The Biography of the British Stage: Being Correct Narratives of the Lives of All the Principal Actors & Actresses .. Interspersed with Original Anecdotes and Choice and Illustrative Poetry. To which is Added, a Comic Poem, Entitled "The Actress."

Front Cover
Sherwood, Jones, 1824 - Actors - 295 pages
1 Review
 

What people are saying - Write a review

User Review - Flag as inappropriate

Kean biography

Contents

Other editions - View all

Common terms and phrases

Popular passages

Page 174 - ... and a dry, drolling, or laughing levity took such full possession of him, that I can only refer the idea of him to your imagination. In some of his low characters, that became it, he had a shuffling shamble in his gait, with so contented an ignorance in his aspect, and an aukward absurdity in his gesture, that had you not known him, you could not have believed, that naturally he could have had a grain of common sense.
Page 252 - Oh ! . she was good as she was fair. None — none on earth above her ! As pure in thought as angels are, To know her was to love her. When little, and her eyes, her voice, Her every gesture said
Page 205 - ... brother, and told her he had prepared a vessel to bear her for ever from me. — They were about to depart, when the burning fever in my heart rushed upon my brain — Picture the young tiger, when first his savage nature rouses him to vengeance — the knife was in my gripe — I sprung upon them — with one hand I tore the faithless woman from his damned embrace, and with the other — stabbed my brother to the heart.
Page 115 - Without grace or dignity he comes forward; he shows an unconsciousness that anybody is before him, and is often so forgetful of the respect due to an audience that he turns his back upon them in some of those scenes...
Page 175 - The Libertine ;" and in the delineation of those arduous characters I shall display much feeling and discrimination, together with much taste in my dresses, and elegance in my manner. The audience will be delighted with my exertions, and testify by rapturous applause their most decided approbation. " When we consider, in addition to my professional merits, the loveliness of my person, and the fascination of my face, which are only equalled by the amiability of my private character, having never...
Page 134 - Macbeth} on the spot where many of the transactions took place. It is recorded in GUTHRIE'S ' History of Scotland,' that Queen Elizabeth sent some English actors to the Court of her successor James, which was then held at Perth ; and it is supposed that Shakspeare was one of the number. This idea receives strong confirmation by the following striking circumstance :—The Castle of Dunsinane is situated about seven or eight miles from Perth. When I examined, some years ago, the remains of that Castle,...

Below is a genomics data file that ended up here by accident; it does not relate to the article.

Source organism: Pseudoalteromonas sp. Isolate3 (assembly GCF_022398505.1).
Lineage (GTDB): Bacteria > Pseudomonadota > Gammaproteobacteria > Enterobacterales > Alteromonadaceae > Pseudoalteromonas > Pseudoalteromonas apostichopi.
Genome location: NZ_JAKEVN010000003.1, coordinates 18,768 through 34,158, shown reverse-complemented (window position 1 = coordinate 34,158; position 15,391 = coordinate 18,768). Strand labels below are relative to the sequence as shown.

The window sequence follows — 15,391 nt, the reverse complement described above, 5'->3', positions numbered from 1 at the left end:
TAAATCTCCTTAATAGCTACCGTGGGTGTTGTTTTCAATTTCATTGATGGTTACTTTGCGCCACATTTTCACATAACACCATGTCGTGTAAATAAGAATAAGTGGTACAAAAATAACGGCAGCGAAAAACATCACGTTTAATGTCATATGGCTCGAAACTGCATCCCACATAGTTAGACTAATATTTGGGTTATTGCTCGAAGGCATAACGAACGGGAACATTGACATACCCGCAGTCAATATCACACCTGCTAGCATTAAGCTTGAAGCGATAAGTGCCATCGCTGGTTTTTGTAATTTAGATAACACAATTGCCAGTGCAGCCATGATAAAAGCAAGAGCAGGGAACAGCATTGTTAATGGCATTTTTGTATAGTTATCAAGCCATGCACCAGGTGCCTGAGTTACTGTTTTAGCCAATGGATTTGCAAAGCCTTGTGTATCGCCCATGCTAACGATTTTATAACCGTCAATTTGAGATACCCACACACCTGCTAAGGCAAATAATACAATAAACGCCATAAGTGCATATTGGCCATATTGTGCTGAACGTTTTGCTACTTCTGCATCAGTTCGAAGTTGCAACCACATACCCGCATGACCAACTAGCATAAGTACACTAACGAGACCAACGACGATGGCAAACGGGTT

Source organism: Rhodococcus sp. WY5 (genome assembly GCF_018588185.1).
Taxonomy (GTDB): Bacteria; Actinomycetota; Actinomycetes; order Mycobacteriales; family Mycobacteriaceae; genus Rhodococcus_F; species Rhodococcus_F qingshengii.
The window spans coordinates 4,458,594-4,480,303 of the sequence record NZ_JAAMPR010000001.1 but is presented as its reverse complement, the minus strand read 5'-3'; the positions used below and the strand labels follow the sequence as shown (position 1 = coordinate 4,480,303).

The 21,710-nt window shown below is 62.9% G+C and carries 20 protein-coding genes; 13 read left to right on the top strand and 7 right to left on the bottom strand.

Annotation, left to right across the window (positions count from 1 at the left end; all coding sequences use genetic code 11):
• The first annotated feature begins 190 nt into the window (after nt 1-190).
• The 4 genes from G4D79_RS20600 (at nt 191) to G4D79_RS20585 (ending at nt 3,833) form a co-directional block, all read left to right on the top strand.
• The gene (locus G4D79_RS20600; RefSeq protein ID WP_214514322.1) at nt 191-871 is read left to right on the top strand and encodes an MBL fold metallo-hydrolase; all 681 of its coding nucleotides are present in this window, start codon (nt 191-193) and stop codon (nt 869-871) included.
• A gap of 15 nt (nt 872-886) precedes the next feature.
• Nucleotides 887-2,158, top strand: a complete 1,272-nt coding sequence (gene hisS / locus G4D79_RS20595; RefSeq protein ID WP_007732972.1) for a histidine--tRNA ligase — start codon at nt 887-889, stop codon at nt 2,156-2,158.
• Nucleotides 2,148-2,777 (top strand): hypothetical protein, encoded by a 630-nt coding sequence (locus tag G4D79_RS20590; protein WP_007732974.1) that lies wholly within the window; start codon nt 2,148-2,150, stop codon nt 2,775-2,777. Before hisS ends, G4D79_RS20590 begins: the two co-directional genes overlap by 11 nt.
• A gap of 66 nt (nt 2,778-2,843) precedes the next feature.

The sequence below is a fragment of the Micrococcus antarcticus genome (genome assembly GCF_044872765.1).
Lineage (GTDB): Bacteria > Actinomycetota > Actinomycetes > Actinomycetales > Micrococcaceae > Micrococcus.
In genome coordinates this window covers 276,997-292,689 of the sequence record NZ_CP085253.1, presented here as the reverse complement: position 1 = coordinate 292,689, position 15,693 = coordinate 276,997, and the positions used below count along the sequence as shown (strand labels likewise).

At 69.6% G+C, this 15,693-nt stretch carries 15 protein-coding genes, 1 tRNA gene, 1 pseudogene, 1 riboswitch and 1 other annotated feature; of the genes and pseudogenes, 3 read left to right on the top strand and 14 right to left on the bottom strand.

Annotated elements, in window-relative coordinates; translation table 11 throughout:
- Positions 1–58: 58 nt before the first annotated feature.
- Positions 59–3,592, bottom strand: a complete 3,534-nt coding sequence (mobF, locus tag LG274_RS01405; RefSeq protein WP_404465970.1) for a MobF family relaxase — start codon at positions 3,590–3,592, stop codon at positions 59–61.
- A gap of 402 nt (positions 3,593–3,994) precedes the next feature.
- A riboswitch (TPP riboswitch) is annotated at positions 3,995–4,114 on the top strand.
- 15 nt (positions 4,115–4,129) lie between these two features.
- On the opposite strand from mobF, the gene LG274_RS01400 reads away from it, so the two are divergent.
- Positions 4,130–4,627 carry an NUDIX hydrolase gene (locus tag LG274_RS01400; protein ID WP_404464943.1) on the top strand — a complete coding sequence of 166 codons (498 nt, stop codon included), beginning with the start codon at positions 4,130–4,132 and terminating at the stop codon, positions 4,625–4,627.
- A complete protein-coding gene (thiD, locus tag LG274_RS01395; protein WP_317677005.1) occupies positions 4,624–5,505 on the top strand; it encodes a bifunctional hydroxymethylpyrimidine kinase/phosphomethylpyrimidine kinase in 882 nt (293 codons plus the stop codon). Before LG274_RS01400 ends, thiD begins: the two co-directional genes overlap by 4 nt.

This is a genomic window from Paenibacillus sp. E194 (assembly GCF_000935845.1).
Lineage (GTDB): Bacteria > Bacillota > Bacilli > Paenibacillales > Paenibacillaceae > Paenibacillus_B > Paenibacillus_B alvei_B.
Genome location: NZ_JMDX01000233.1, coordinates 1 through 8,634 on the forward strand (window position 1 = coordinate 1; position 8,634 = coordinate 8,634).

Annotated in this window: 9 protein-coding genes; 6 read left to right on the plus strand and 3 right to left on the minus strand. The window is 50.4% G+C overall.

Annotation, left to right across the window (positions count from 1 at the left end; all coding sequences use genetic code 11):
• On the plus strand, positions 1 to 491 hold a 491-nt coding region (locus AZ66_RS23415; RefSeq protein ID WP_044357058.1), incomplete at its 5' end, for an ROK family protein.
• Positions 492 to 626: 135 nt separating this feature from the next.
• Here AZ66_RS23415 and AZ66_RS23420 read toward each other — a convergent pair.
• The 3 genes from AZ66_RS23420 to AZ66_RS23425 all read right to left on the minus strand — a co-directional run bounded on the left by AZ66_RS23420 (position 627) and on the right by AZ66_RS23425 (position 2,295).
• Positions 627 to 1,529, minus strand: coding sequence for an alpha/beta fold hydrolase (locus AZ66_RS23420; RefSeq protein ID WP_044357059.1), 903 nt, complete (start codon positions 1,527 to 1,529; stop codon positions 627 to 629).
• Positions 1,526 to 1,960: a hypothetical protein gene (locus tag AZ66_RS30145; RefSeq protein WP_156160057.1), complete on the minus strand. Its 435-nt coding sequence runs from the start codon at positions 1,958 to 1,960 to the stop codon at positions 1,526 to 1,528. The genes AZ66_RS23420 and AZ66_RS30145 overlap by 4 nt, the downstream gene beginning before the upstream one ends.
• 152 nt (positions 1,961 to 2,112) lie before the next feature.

Page 174 - He scarce ever made his first entrance in a play but he was received with an involuntary applause, not of hands only, for those may be, and have often been partially prostituted and bespoken; but by a general laughter, which the very sight of him provoked, and nature could not resist; yet the louder the laugh the graver was his look upon it...
Page 114 - Covent-garden have spared themselves the disgrace to which they would be subject by countenancing such impudence and incompetency. Even his performance of the inferior characters of the drama would be objectionable, if there was nothing to render him ridiculous, but one of the vilest figures that has been seen either on or off the stage ; and if his mind was half so...
Page 38 - Raven bore away towards Cuxhaven, aad upon the coast adjacent underwent the horrors of being wrecked in a season of peculiar inclemency. For two days and nights the crew of this ill-fated vessel were subject to incredible misery ; the cold was intense, and while clinging to the fragments of their shattered ship, many brave seamen, wasted with toil, dropped in the dullness of death to a dark and stormy grave.
Page 142 - I forget your insolent demeanor, or the acuteness of my mortified feelings. Look at me again, sir. What alteration beyond that of dress do you discover in me ? Am I a better man than I was then ? What is there in me NOw, that you should overwhelm me with your compliments ? Keep your wine, sir — it would choke me. Come, gentlemen, let us leave his house ;" and the actor walked away from the mortified and abashed landlord. This was related to me by an eye-witness, and was, I believe, published in...

Bibliographic information